The above factors are issues doctors take into account when deciding whether to send a patient to hospital for investigation or to anticoagulate a patient with confirmed or suspected VTE. Many factors interweave and are themselves influenced by and dependent on each other. It is only after all are taken into account that the doctor arrives at the point of referring the patient for investigation. Some factors including logistic and organisational issues appeared to influence whether a patient would be investigated or treated with LMWH for a confirmed VTE. It is important that services are optimised to ensure that these do not hinder the appropriate investigation and management of individual patients.
PMCID: PMC3445826  PMID: 22818215
Venous thromboembolism; Cancer; Palliative; Clinical decision making
5.  Malignant melanoma as a target malignancy for the study of the anti-metastatic properties of the heparins 
Cancer Metastasis Reviews  2010;29(4):777-784.
The outlook for metastatic melanoma to the brain is dismal. New therapeutic avenues are therefore needed. The anti-metastatic mechanisms that may underpin the effects of low molecular weight heparins (LMWHs) in in vitro and preclinical melanoma models warrant translating to a clinical setting. This review outlines a rationale that supports our proposal that metastatic melanoma to the brain is a clinical setting in which to study the anti-metastatic potential of LMWHs. Prevention or delay of brain metastases in melanoma is a clinically relevant and measurable target. Studies to explore the effect of anticoagulants on cancer survival are underway in other malignancies such as lung, pancreas, ovary, breast, and stomach cancer. However, no study to our knowledge has a methodology that could produce clinical evidence in support of a mechanism for whatever benefit may be seen. The setting we propose would allow translation of the molecular knowledge of the metastatic pathways mediated by platelets and the selectins—all potential targets of heparin—in a “time to appearance” of brain metastases endpoint. Since brain metastases are so common and they have a singularly adverse impact on survival, the “biological neuroprotection” model we propose in metastatic melanoma could provide the translational evidence to support the benefit of LMWHs in melanoma. More significantly, this would open the door to a wider “anti-metastatic” approach that could have much greater impact in patients with minimal disease being treated in adjuvant settings for the more common malignancies such as breast and colon cancer.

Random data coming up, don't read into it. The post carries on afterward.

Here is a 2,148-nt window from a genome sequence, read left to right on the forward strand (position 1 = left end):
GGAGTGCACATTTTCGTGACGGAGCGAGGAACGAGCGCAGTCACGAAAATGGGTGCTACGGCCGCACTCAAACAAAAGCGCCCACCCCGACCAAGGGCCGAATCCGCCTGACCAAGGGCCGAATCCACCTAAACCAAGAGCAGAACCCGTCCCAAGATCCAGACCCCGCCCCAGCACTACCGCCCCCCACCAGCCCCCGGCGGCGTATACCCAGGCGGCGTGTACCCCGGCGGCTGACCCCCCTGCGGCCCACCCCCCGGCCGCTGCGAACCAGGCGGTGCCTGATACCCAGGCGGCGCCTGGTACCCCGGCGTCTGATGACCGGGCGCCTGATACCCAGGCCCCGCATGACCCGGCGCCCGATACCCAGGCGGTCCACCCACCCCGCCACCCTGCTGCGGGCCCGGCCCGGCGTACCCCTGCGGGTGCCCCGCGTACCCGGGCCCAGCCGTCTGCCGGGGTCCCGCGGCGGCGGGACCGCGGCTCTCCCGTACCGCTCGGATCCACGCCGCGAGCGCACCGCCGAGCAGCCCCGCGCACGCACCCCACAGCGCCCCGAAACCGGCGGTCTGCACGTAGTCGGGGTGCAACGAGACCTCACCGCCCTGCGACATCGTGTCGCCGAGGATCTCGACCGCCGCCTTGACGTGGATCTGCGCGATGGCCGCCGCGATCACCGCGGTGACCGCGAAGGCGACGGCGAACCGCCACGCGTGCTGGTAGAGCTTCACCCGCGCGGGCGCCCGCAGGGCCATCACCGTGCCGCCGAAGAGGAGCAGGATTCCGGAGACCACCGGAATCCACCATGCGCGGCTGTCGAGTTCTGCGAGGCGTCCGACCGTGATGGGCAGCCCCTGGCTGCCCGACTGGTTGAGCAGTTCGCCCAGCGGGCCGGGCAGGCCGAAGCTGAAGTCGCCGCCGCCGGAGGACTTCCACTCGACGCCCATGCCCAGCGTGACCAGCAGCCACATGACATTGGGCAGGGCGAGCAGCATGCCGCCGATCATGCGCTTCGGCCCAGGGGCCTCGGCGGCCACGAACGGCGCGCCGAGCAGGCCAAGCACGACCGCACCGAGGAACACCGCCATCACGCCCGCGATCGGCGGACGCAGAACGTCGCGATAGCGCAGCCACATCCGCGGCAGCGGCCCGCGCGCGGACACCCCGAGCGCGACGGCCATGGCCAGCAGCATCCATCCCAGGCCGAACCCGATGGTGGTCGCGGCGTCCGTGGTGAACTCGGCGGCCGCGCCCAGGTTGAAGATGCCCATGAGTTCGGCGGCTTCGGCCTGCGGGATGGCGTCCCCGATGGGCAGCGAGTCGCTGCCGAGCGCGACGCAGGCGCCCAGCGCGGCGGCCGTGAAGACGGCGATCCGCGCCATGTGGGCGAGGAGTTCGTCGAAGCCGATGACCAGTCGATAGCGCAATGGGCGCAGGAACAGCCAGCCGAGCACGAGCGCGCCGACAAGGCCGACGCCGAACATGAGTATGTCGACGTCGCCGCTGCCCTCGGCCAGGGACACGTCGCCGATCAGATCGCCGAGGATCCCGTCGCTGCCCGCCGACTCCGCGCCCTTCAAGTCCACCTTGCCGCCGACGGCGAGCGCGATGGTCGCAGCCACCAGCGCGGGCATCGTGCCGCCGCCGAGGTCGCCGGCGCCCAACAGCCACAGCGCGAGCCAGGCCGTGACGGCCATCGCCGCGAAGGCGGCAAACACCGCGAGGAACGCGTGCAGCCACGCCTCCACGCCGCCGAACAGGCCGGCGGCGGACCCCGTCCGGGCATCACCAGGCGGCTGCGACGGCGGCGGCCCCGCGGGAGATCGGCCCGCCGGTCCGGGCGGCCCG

PMCID: PMC2962791  PMID: 20936327